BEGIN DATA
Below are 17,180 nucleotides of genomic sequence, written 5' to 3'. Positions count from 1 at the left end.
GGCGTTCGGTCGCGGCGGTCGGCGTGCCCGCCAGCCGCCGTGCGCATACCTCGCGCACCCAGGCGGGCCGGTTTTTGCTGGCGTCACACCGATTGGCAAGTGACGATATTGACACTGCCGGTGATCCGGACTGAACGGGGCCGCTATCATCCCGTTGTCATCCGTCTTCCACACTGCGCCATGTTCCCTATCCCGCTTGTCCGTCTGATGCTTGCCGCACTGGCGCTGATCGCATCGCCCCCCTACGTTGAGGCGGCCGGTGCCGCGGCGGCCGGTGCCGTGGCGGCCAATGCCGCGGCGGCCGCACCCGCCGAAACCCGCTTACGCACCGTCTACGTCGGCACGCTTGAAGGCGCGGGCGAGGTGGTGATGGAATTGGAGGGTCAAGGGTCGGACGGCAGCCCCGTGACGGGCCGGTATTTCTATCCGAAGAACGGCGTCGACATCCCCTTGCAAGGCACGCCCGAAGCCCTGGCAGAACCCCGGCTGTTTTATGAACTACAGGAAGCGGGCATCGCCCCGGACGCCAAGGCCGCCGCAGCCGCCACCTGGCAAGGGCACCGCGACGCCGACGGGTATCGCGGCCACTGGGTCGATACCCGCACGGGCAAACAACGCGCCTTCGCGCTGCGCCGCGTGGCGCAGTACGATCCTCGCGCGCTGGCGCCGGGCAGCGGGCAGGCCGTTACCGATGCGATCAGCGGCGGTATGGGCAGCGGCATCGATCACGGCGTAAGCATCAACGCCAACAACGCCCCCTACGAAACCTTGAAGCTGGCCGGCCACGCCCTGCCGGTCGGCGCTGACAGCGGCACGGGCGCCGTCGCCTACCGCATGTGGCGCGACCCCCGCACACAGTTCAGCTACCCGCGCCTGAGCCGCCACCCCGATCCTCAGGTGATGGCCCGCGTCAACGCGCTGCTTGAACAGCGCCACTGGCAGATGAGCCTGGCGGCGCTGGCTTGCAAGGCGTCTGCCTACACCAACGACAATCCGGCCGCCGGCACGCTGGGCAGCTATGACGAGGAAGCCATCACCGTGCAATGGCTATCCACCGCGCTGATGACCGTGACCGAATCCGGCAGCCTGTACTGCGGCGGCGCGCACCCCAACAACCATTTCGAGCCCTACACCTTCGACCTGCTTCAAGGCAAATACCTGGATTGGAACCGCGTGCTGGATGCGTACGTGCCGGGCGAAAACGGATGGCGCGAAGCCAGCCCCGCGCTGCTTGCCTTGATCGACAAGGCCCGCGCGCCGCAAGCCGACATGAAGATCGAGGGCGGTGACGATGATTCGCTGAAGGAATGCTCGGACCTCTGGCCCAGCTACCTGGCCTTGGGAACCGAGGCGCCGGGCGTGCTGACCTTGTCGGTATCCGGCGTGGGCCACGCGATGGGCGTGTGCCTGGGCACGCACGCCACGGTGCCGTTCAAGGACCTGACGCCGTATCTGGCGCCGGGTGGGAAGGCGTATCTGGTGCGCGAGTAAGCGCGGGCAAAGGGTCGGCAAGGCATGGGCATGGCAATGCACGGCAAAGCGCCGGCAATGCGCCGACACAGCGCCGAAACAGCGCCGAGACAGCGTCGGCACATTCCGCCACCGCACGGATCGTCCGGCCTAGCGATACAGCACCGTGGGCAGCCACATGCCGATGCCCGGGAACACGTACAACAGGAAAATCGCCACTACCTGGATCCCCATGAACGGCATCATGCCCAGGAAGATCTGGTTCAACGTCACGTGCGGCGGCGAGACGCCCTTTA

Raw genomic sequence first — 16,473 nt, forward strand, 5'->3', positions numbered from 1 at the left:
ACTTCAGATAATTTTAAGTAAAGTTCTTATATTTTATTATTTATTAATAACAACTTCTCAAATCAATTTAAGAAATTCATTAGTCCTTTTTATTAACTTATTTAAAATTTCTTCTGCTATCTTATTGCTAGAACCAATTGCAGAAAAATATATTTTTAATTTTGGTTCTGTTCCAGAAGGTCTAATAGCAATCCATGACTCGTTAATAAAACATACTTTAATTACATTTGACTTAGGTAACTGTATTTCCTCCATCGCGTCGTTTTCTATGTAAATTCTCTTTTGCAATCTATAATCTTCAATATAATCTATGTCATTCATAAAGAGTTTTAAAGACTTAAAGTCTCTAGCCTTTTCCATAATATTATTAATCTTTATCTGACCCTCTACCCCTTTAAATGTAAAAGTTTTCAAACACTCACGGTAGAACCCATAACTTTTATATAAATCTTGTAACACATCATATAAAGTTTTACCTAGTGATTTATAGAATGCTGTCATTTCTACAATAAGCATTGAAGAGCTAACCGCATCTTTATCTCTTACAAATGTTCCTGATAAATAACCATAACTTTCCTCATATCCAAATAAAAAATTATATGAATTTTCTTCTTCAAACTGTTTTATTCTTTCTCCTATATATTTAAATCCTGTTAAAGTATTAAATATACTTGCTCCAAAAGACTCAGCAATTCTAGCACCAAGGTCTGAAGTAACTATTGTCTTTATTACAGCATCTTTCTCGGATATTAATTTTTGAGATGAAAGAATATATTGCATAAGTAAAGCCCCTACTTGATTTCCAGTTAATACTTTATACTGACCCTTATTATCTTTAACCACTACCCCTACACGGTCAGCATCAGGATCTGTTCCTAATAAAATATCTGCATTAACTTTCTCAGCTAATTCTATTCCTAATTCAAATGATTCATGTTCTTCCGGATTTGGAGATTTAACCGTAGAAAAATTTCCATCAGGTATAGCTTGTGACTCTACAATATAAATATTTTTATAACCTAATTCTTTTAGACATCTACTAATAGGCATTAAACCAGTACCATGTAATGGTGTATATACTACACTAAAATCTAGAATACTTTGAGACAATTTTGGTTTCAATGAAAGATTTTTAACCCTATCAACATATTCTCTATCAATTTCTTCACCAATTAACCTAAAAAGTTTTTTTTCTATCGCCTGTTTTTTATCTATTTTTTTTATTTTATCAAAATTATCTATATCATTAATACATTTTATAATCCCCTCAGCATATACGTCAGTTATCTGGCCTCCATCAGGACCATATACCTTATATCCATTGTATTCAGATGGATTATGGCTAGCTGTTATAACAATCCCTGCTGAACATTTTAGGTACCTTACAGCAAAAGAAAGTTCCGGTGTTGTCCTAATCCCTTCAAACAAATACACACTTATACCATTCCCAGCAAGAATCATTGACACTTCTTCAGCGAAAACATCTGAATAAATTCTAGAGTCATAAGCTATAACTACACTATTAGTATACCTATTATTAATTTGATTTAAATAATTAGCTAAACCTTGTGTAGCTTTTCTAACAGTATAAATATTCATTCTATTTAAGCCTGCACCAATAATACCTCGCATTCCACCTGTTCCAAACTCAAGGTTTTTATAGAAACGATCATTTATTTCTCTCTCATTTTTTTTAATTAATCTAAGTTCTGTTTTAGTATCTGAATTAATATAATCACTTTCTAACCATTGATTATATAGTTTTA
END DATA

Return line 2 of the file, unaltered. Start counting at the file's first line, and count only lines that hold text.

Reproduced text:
GGCGTTCGGTCGCGGCGGTCGGCGTGCCCGCCAGCCGCCGTGCGCATACCTCGCGCACCCAGGCGGGCCGGTTTTTGCTGGCGTCACACCGATTGGCAAGTGACGATATTGACACTGCCGGTGATCCGGACTGAACGGGGCCGCTATCATCCCGTTGTCATCCGTCTTCCACACTGCGCCATGTTCCCTATCCCGCTTGTCCGTCTGATGCTTGCCGCACTGGCGCTGATCGCATCGCCCCCCTACGTTGAGGCGGCCGGTGCCGCGGCGGCCGGTGCCGTGGCGGCCAATGCCGCGGCGGCCGCACCCGCCGAAACCCGCTTACGCACCGTCTACGTCGGCACGCTTGAAGGCGCGGGCGAGGTGGTGATGGAATTGGAGGGTCAAGGGTCGGACGGCAGCCCCGTGACGGGCCGGTATTTCTATCCGAAGAACGGCGTCGACATCCCCTTGCAAGGCACGCCCGAAGCCCTGGCAGAACCCCGGCTGTTTTATGAACTACAGGAAGCGGGCATCGCCCCGGACGCCAAGGCCGCCGCAGCCGCCACCTGGCAAGGGCACCGCGACGCCGACGGGTATCGCGGCCACTGGGTCGATACCCGCACGGGCAAACAACGCGCCTTCGCGCTGCGCCGCGTGGCGCAGTACGATCCTCGCGCGCTGGCGCCGGGCAGCGGGCAGGCCGTTACCGATGCGATCAGCGGCGGTATGGGCAGCGGCATCGATCACGGCGTAAGCATCAACGCCAACAACGCCCCCTACGAAACCTTGAAGCTGGCCGGCCACGCCCTGCCGGTCGGCGCTGACAGCGGCACGGGCGCCGTCGCCTACCGCATGTGGCGCGACCCCCGCACACAGTTCAGCTACCCGCGCCTGAGCCGCCACCCCGATCCTCAGGTGATGGCCCGCGTCAACGCGCTGCTTGAACAGCGCCACTGGCAGATGAGCCTGGCGGCGCTGGCTTGCAAGGCGTCTGCCTACACCAACGACAATCCGGCCGCCGGCACGCTGGGCAGCTATGACGAGGAAGCCATCACCGTGCAATGGCTATCCACCGCGCTGATGACCGTGACCGAATCCGGCAGCCTGTACTGCGGCGGCGCGCACCCCAACAACCATTTCGAGCCCTACACCTTCGACCTGCTTCAAGGCAAATACCTGGATTGGAACCGCGTGCTGGATGCGTACGTGCCGGGCGAAAACGGATGGCGCGAAGCCAGCCCCGCGCTGCTTGCCTTGATCGACAAGGCCCGCGCGCCGCAAGCCGACATGAAGATCGAGGGCGGTGACGATGATTCGCTGAAGGAATGCTCGGACCTCTGGCCCAGCTACCTGGCCTTGGGAACCGAGGCGCCGGGCGTGCTGACCTTGTCGGTATCCGGCGTGGGCCACGCGATGGGCGTGTGCCTGGGCACGCACGCCACGGTGCCGTTCAAGGACCTGACGCCGTATCTGGCGCCGGGTGGGAAGGCGTATCTGGTGCGCGAGTAAGCGCGGGCAAAGGGTCGGCAAGGCATGGGCATGGCAATGCACGGCAAAGCGCCGGCAATGCGCCGACACAGCGCCGAAACAGCGCCGAGACAGCGTCGGCACATTCCGCCACCGCACGGATCGTCCGGCCTAGCGATACAGCACCGTGGGCAGCCACATGCCGATGCCCGGGAACACGTACAACAGGAAAATCGCCACTACCTGGATCCCCATGAACGGCATCATGCCCAGGAAGATCTGGTTCAACGTCACGTGCGGCGGCGAGACGCCCTTTA